Source of this article (Toronto Sun)

Sunday, May 30, 1999

The Nelson Mandela of America

Imprisoned native leader Leonard Peltier finally allowed to meet Sun columnist in Leavenworth lockup
Peter Worthington photo
Hard Time ... Leonard Peltier stands beside a window of
Leavenworth Penitentiary in Kansas

 LEAVENWORTH, Kansas -- The prisoner who's dubbed the North American Nelson Mandela seemed pleased to see me.

 At first I had been refused access to Leonard Peltier, the Ojibwa-Sioux serving two life sentences in the maximum security federal prison at Leavenworth for the death of two FBI agents at South Dakota's Pine Ridge Reserve in 1975.

 I had visited Peltier twice before, in 1992 and 1995 when, after looking into the case at some length, felt -- along with others -- that he was framed by the FBI and the "system" that wanted someone, anyone, punished for the shooting deaths of agents Ron Williams and Jack Coler in the range war of those turmoiled times.

 Without explanation, Leavenworth's warden, J.W. Booker, changed his mind after I wrote a lengthy article equating Peltier with Nelson Mandela. I had speculated that he was denied visitors because his health was worsening and authorities wouldn't be unhappy if he died in prison.

 The Mandela parallel is apt. Mandela was 27 years in South African prisons before world pressure got him freed. Peltier is into his 24th year in prison for murders that the FBI and prosecutors now admit "we don't know who fired those shots." He has a form of lockjaw that prevents him from eating properly. His jaw is atrophied at a half-inch opening. He is denied specialist treatment.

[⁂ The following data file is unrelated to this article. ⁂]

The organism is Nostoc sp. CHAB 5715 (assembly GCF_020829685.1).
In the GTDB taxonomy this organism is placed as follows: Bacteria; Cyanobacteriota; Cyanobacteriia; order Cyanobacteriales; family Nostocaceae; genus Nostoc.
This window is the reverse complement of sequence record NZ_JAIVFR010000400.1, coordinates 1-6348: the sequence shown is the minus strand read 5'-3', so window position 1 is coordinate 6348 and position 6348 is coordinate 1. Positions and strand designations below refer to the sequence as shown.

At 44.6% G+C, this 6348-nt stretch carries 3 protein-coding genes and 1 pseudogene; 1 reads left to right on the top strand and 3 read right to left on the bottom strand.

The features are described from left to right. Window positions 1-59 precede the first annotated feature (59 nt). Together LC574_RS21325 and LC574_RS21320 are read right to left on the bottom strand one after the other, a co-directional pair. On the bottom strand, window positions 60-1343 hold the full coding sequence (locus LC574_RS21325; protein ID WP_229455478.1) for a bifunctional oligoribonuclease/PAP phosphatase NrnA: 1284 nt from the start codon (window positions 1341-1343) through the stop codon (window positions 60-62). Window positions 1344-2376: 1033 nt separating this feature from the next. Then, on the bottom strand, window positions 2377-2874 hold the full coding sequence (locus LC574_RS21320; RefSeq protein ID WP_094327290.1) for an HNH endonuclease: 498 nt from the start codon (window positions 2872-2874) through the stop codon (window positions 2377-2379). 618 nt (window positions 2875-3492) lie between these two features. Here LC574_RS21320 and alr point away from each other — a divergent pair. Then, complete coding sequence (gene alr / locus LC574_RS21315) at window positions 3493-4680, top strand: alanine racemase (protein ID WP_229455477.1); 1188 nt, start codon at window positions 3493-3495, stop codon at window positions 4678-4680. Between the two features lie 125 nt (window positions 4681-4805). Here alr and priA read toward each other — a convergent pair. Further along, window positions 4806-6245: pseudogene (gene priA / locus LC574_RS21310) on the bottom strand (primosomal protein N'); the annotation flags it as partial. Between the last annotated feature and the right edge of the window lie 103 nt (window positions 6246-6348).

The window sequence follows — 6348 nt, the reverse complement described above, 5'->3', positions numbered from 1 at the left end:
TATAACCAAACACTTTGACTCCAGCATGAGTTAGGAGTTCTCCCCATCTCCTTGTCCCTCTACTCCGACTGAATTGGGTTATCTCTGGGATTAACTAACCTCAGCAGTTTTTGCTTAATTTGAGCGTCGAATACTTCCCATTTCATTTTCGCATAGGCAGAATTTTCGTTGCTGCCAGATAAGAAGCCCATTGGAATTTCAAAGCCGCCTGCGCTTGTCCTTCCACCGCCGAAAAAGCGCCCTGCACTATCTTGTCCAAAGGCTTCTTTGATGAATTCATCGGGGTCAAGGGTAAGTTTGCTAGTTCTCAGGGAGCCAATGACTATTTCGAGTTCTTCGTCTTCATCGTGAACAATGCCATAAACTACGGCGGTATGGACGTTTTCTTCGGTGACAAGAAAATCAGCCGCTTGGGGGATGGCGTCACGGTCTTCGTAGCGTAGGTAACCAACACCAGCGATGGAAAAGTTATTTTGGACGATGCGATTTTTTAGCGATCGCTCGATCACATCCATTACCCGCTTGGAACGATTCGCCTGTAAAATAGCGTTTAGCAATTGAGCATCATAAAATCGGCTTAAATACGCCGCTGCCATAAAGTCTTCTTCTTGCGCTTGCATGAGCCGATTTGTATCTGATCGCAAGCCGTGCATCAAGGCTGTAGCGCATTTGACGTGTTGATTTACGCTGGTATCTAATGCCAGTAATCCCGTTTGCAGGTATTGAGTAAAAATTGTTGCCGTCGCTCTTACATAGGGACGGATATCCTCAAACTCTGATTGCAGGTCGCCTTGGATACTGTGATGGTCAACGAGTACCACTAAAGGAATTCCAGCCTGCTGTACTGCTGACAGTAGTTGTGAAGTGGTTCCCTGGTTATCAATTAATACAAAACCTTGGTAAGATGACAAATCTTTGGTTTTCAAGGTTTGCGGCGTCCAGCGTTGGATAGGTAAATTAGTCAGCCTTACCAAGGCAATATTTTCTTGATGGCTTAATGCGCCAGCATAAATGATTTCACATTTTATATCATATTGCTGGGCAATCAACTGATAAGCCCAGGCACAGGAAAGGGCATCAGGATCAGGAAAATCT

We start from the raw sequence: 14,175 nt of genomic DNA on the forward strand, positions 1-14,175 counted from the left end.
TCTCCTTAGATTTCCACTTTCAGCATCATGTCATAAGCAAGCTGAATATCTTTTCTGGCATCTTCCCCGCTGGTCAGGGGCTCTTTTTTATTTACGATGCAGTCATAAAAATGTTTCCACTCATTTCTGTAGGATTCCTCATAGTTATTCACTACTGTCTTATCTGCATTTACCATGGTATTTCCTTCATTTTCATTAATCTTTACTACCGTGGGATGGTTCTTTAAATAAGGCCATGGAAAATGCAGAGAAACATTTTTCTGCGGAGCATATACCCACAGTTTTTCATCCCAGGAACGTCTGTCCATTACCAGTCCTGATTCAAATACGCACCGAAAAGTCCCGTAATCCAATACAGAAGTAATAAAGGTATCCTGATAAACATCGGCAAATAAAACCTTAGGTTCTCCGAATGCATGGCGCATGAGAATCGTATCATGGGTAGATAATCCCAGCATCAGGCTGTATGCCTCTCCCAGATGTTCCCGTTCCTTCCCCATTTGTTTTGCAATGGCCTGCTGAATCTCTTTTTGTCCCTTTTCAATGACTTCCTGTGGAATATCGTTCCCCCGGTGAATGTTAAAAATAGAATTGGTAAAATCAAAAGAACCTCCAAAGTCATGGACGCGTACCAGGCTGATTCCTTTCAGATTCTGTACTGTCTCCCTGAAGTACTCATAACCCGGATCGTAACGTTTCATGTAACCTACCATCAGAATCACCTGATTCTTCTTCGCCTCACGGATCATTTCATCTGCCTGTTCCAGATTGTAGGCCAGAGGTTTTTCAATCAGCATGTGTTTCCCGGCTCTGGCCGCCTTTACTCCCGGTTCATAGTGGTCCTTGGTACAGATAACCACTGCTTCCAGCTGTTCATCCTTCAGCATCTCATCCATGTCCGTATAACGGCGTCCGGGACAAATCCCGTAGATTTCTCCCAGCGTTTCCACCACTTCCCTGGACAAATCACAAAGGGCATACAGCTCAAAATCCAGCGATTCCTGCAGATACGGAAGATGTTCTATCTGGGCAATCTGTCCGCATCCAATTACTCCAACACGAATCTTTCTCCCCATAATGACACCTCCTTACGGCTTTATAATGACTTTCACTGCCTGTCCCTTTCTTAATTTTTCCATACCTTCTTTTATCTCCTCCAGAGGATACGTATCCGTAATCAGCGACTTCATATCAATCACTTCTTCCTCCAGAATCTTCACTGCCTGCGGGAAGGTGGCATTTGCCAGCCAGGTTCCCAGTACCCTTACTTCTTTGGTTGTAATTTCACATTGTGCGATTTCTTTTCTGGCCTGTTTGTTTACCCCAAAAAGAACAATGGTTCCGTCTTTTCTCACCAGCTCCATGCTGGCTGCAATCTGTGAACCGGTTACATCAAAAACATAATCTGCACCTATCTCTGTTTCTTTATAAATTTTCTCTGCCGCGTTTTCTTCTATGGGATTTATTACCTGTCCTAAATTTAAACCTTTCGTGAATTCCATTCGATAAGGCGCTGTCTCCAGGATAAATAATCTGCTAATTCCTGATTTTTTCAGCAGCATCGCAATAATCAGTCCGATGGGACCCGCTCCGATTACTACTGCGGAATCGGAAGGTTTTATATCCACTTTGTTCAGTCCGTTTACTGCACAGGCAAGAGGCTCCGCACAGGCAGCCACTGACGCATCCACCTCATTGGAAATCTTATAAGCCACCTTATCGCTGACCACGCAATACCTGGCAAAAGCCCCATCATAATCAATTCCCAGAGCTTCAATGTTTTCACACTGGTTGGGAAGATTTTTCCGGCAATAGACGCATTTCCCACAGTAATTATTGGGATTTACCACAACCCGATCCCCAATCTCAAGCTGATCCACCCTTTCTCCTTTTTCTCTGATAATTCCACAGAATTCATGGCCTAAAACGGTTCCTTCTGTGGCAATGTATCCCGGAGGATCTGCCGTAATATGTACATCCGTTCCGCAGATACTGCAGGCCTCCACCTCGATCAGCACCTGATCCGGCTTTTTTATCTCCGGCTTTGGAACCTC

Like Mandela, Peltier's sole motivation is working for his people, whom he sees as disadvantaged (to put it generously). He was a member of AIM (the American Indian Movement) in the mid-'70s which the FBI, somewhat hysterically, branded "subversive, extremist with a record of violence" and likely Communist.

 Last week I visited Peltier, first getting a guided tour of Leavenworth, courtesy of the prison's executive assistant, Bob Bennett. It is a remarkable prison of some 1,800 inmates and 600 staff, where the average sentence is around 20 years -- a city within walls, without women, where the pace is slow, amenities impressive, security phenomenal.

 Peltier has aged since our last meeting, but seemed robust. As usual, he was optimistic about efforts being made on his behalf. A week earlier he'd met Danielle Mitterrand, widow of France's former president, who urged executive clemency. The day after my visit he was to be interviewed by CNN (which had previously been denied access). Soon he's scheduled to meet delegates from the European Parliament, which has also urged his release.